Fear and Loathing with the Digital Wallet

NEW YORK (MainStreet) —Perhaps the epitaph can wait for the old, plastic credit card.

While digital wallet app use is growing, it is doing so slowly. To make matters worse, some are warning the new way to pay leaves many risks.

“I think there are definitely privacy and security concerns,” said Justin Brookman, director of the Privacy Project at the non-profit Center for Democracy & Technology. “These types of transactions allow for a lot more data to be transferred than the traditional credit card transaction.”

There is no denying the use of digital wallet apps — such as those offered by Google and PayPal — are on the rise. A recent report from the research and advisory firm Forrester said mobile payments in the U.S. will grow from $12.8 billion last year to $90 billion by 2017 — with in-store mobile payments making up $41 billion. Even with that increase, however, it only would mean 9% of all e-commerce is done with a mobile device.

The issues concerning care digital wallet apps take with consumers’ personal information took center stage this this March in a report by the Federal Trade Commission on mobile payments. The report highlighted that unlike typical credit card transactions, where the card company does not receive a customer’s buying habit information and the retailer does get contact information — digital wallet purchases often allow for personal data to be garnered by retailers, operating system manufactures, app developers, mobile phone carriers, loyalty reward program administrators and others. The data collected from mobile purchases — such as details on purchases, physical location and personal contact information — can help companies build their own profiles on consumers.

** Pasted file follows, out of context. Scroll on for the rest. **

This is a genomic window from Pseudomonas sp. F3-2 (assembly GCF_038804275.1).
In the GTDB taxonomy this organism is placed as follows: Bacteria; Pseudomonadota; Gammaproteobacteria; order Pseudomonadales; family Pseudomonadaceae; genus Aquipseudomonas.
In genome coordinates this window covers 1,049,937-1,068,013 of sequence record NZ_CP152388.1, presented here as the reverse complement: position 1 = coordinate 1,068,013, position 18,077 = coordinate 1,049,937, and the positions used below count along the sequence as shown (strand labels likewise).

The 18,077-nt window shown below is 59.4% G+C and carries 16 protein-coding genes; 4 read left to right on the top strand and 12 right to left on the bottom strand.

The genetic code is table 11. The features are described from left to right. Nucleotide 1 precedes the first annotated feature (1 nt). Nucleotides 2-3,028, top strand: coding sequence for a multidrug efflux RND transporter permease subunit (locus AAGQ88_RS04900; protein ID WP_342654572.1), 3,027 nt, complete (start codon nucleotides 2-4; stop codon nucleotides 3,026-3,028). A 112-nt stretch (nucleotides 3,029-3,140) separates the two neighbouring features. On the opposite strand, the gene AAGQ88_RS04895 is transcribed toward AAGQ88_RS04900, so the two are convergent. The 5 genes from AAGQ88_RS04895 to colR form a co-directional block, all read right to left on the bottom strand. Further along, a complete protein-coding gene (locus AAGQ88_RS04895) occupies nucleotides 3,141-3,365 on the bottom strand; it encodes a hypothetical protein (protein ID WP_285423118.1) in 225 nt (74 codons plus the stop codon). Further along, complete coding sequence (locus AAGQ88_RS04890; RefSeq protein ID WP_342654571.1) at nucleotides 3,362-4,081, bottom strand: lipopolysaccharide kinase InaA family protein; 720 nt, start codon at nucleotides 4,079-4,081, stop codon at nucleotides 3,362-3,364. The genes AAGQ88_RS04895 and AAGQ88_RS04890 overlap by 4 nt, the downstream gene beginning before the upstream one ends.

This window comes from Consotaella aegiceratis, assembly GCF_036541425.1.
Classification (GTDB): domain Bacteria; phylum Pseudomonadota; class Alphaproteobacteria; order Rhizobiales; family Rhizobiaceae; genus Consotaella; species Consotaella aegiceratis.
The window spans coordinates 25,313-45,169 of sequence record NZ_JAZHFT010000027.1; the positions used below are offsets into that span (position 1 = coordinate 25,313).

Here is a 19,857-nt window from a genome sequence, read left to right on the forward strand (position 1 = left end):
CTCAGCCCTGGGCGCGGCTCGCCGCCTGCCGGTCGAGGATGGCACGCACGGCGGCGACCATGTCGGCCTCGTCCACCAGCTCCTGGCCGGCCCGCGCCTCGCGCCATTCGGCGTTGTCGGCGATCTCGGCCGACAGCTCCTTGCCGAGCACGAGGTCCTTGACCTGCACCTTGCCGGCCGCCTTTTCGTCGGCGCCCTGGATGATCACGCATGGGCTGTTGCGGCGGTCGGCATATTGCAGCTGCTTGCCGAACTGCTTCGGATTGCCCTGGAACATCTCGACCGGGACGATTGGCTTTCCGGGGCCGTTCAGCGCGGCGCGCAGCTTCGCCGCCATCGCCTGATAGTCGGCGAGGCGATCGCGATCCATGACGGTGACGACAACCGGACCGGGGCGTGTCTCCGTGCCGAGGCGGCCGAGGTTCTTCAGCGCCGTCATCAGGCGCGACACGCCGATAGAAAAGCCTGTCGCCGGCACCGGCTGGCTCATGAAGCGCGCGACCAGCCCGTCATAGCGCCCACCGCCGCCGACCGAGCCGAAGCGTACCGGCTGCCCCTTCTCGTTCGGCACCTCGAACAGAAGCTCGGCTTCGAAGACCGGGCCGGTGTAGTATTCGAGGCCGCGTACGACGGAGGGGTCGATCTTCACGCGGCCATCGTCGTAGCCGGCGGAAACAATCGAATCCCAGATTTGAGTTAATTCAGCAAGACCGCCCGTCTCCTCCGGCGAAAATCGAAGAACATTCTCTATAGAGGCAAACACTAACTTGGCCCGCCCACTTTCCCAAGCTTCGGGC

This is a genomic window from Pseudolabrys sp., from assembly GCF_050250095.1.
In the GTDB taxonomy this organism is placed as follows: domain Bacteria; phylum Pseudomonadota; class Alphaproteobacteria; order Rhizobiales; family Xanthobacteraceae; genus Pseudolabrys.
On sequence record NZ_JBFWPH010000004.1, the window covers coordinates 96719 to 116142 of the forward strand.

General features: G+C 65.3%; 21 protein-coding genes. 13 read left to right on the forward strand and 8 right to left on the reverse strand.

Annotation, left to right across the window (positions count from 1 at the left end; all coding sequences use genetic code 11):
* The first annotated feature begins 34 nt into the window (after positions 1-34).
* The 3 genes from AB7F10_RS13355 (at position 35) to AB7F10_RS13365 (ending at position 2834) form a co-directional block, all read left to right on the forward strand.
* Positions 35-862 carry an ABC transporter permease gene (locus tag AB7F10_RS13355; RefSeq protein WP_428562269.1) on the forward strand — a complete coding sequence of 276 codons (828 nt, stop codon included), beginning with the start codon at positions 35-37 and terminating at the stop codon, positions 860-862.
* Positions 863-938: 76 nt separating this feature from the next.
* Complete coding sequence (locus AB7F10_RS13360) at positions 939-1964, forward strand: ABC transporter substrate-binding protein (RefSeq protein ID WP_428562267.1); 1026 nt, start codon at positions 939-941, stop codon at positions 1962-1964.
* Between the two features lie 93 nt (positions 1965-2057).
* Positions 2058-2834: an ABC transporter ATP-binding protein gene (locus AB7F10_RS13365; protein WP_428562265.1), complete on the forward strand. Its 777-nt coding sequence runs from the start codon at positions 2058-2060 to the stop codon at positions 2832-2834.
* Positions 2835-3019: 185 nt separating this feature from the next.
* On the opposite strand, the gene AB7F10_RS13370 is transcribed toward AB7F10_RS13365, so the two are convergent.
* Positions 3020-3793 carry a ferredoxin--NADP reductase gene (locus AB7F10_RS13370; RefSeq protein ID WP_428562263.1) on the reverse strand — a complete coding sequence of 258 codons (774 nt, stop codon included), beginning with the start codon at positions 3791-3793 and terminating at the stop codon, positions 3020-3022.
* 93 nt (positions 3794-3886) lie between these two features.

“The use of mobile payments raises significant privacy concerns, due to both the high number of companies involved in the mobile payments ecosystem and the large amount of data being collected and the consumer base for it is growing,” the FTC report stated.